A Picasso Portrait Could Rake in $55 Million at Christie’s Next Month, Suggesting a Surge in the Art Market’s Confidence
The work, depicting Marie-Thérèse Walter, was painted in 1932, Picasso's so-called "year of wonders."
A monumental Pablo Picasso portrait of Marie-Thérèse Walter, his muse and lover, could fetch up to $55 million at Christie’s in its 20th-century evening sale in New York on May 11.
The painting, Femme assise près d’une fenêtre (Marie-Thérèse), 30 October 1932 (1932), is a fractured painting of the young woman—who was only 17 when she met the 45-year-old Picasso in 1927—wearing bright red and green, her limbs painted a soft lilac hue, sitting by a window. Her outsize head accentuates her Grecian profile, with a splash of golden yellow indicating blonde hair.
Part of the work’s appeal is its date: painted in Picasso’s Château de Boisgeloup in Normandy in October 1932, it is one of a series of portraits of Marie-Thérèse that was last on view to the public at the 2017–18 exhibition “Picasso, 1932: Love, Fame, Tragedy” at Tate Modern and the Musée Picasso in Paris.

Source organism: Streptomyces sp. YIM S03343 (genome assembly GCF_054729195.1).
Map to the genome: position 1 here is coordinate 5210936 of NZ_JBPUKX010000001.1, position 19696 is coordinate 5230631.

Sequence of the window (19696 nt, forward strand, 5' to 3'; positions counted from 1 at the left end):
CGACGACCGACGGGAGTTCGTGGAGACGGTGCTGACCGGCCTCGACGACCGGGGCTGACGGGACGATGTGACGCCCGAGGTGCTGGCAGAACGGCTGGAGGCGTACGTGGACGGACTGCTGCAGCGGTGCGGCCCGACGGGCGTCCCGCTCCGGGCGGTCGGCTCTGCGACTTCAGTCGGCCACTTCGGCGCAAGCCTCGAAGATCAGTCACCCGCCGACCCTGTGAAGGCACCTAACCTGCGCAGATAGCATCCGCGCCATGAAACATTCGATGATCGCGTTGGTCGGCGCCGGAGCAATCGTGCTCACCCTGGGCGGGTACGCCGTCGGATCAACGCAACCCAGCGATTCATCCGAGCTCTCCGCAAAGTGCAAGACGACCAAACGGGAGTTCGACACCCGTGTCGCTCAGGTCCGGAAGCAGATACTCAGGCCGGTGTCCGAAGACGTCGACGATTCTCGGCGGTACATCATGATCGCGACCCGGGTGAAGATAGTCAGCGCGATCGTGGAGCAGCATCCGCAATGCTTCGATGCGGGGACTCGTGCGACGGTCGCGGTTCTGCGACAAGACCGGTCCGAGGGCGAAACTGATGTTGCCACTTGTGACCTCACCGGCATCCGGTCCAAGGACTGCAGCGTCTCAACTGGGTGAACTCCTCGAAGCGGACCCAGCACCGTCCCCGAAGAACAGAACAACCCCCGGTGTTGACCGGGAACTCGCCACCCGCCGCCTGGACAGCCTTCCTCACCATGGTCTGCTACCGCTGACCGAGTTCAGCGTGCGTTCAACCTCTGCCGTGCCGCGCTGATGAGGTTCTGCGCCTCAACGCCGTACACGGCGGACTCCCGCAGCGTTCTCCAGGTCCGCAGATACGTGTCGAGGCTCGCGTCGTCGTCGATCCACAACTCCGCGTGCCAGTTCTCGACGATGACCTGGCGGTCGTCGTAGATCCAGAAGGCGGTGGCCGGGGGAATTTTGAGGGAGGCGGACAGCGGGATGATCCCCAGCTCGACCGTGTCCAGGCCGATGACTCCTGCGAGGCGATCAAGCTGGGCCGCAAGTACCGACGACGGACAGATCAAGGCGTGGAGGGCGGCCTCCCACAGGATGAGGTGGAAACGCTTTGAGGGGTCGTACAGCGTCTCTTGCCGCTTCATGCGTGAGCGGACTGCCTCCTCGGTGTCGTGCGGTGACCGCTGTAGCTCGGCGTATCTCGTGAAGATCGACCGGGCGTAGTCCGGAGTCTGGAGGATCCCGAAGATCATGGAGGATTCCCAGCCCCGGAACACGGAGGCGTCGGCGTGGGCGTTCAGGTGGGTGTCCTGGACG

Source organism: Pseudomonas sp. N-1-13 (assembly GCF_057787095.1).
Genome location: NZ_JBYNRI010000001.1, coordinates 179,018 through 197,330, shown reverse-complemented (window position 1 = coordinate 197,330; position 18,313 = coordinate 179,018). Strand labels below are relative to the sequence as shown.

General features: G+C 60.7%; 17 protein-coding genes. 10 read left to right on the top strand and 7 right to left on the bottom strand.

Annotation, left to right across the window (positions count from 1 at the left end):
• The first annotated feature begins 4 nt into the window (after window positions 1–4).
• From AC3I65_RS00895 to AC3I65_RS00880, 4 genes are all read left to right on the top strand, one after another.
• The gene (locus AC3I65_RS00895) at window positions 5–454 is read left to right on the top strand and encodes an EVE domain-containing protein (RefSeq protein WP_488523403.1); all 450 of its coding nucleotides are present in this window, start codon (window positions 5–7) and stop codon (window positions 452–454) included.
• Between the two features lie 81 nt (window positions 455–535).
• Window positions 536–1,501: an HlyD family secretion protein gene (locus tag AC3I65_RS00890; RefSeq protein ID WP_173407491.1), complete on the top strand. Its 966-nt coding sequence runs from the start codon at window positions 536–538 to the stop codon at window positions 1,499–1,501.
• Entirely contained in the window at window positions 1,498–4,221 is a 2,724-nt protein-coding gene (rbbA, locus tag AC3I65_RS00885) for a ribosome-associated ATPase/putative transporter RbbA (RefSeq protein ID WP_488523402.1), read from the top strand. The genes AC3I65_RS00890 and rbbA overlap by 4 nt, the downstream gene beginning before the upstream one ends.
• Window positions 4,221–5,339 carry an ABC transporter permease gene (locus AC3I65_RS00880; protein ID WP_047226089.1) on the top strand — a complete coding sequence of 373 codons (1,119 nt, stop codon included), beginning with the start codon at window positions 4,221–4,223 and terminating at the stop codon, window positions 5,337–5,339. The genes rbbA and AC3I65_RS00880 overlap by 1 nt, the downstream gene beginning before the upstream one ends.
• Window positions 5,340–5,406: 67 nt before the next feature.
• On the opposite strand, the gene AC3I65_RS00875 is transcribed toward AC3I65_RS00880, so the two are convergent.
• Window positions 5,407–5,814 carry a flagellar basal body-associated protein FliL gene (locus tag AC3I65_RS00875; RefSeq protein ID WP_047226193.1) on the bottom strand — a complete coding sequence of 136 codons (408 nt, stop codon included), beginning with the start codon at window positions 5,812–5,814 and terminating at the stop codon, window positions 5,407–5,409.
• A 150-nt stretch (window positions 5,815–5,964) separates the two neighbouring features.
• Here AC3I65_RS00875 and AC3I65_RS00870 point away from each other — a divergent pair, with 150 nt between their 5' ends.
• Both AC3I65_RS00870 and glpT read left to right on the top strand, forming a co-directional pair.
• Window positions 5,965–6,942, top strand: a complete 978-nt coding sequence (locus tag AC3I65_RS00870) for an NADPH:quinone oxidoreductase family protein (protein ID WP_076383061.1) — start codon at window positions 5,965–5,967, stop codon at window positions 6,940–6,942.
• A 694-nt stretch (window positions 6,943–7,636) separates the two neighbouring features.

During 1932—Picasso’s so-called “year of wonders”—the artist created more than 100 works, many of them depicting Marie-Thérèse, almost always nude or partially dressed, asleep or in repose.
“As one of the most groundbreaking and influential artists of the 20th century, it is only fitting that this exceptional painting will lead the inaugural newly formatted 20th-century art evening sale at Christie’s,” Vanessa Fusco, the co-head of th auction house’s 20th-century department, said in a statement.
What is notable is that such a prized work is coming to auction as the market continues to settle after the turbulence of 2020. The overall trade dipped by about 25 percent last year, and the hardest-hit sector was Impressionist and Modern art, where sales of works valued above $10 million shrank by 41 percent, according to Artnet News’s Spring Intelligence Report.
With an estimate in the range of $55 million and a third-party guarantee, this canvas could beat out any Picasso work brought to market in 2020. Coupled with Sotheby’s recent announcement of a Basquiat painting that could fetch up to $50 million, it could be a sign of confidence returning to the trade.
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